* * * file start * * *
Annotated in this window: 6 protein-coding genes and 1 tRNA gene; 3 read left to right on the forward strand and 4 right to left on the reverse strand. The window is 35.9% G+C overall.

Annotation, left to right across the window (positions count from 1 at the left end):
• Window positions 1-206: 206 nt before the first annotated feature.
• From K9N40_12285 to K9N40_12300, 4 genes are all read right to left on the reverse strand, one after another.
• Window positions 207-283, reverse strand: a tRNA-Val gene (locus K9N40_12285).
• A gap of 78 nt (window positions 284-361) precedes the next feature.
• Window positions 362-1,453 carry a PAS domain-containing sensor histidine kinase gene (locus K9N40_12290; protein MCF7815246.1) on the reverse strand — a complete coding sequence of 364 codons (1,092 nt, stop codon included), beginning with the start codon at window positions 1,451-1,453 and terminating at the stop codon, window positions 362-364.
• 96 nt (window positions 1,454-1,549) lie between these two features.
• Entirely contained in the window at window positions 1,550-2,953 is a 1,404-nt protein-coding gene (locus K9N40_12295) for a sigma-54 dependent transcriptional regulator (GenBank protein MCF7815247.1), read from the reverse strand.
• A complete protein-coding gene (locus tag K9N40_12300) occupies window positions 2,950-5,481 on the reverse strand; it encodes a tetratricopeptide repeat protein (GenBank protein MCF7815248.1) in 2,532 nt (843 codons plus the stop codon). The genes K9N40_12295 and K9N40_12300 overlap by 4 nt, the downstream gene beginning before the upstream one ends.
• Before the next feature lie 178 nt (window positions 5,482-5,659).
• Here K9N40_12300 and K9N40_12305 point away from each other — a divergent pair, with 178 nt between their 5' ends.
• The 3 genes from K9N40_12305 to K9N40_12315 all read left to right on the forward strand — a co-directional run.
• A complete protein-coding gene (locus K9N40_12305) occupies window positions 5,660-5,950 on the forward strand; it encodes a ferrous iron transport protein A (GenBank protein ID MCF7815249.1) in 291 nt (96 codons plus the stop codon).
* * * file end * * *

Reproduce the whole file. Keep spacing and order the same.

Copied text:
Annotated in this window: 6 protein-coding genes and 1 tRNA gene; 3 read left to right on the forward strand and 4 right to left on the reverse strand. The window is 35.9% G+C overall.

Annotation, left to right across the window (positions count from 1 at the left end):
• Window positions 1-206: 206 nt before the first annotated feature.
• From K9N40_12285 to K9N40_12300, 4 genes are all read right to left on the reverse strand, one after another.
• Window positions 207-283, reverse strand: a tRNA-Val gene (locus K9N40_12285).
• A gap of 78 nt (window positions 284-361) precedes the next feature.
• Window positions 362-1,453 carry a PAS domain-containing sensor histidine kinase gene (locus K9N40_12290; protein MCF7815246.1) on the reverse strand — a complete coding sequence of 364 codons (1,092 nt, stop codon included), beginning with the start codon at window positions 1,451-1,453 and terminating at the stop codon, window positions 362-364.
• 96 nt (window positions 1,454-1,549) lie between these two features.
• Entirely contained in the window at window positions 1,550-2,953 is a 1,404-nt protein-coding gene (locus K9N40_12295) for a sigma-54 dependent transcriptional regulator (GenBank protein MCF7815247.1), read from the reverse strand.
• A complete protein-coding gene (locus tag K9N40_12300) occupies window positions 2,950-5,481 on the reverse strand; it encodes a tetratricopeptide repeat protein (GenBank protein MCF7815248.1) in 2,532 nt (843 codons plus the stop codon). The genes K9N40_12295 and K9N40_12300 overlap by 4 nt, the downstream gene beginning before the upstream one ends.
• Before the next feature lie 178 nt (window positions 5,482-5,659).
• Here K9N40_12300 and K9N40_12305 point away from each other — a divergent pair, with 178 nt between their 5' ends.
• The 3 genes from K9N40_12305 to K9N40_12315 all read left to right on the forward strand — a co-directional run.
• A complete protein-coding gene (locus K9N40_12305) occupies window positions 5,660-5,950 on the forward strand; it encodes a ferrous iron transport protein A (GenBank protein ID MCF7815249.1) in 291 nt (96 codons plus the stop codon).